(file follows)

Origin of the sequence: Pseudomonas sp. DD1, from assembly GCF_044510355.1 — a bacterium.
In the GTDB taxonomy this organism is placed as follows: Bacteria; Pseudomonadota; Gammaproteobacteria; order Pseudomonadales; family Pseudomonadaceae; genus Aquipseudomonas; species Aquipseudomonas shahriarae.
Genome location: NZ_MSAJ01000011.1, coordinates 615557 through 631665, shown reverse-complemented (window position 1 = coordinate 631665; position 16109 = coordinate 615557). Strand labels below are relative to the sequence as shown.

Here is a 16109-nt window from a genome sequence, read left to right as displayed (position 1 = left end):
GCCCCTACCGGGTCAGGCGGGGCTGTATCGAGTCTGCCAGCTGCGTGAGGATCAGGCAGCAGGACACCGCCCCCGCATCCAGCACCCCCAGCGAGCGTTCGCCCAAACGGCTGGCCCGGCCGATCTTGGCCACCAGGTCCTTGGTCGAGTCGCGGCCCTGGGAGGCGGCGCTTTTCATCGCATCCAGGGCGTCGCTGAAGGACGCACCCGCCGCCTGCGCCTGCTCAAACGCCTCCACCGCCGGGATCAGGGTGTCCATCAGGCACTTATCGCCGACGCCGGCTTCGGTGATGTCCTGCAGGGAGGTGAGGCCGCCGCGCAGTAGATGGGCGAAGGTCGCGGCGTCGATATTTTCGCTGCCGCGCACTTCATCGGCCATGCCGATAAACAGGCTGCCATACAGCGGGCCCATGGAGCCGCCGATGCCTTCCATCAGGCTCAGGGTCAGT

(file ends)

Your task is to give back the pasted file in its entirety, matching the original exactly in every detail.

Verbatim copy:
Origin of the sequence: Pseudomonas sp. DD1, from assembly GCF_044510355.1 — a bacterium.
In the GTDB taxonomy this organism is placed as follows: Bacteria; Pseudomonadota; Gammaproteobacteria; order Pseudomonadales; family Pseudomonadaceae; genus Aquipseudomonas; species Aquipseudomonas shahriarae.
Genome location: NZ_MSAJ01000011.1, coordinates 615557 through 631665, shown reverse-complemented (window position 1 = coordinate 631665; position 16109 = coordinate 615557). Strand labels below are relative to the sequence as shown.

Here is a 16109-nt window from a genome sequence, read left to right as displayed (position 1 = left end):
GCCCCTACCGGGTCAGGCGGGGCTGTATCGAGTCTGCCAGCTGCGTGAGGATCAGGCAGCAGGACACCGCCCCCGCATCCAGCACCCCCAGCGAGCGTTCGCCCAAACGGCTGGCCCGGCCGATCTTGGCCACCAGGTCCTTGGTCGAGTCGCGGCCCTGGGAGGCGGCGCTTTTCATCGCATCCAGGGCGTCGCTGAAGGACGCACCCGCCGCCTGCGCCTGCTCAAACGCCTCCACCGCCGGGATCAGGGTGTCCATCAGGCACTTATCGCCGACGCCGGCTTCGGTGATGTCCTGCAGGGAGGTGAGGCCGCCGCGCAGTAGATGGGCGAAGGTCGCGGCGTCGATATTTTCGCTGCCGCGCACTTCATCGGCCATGCCGATAAACAGGCTGCCATACAGCGGGCCCATGGAGCCGCCGATGCCTTCCATCAGGCTCAGGGTCAGT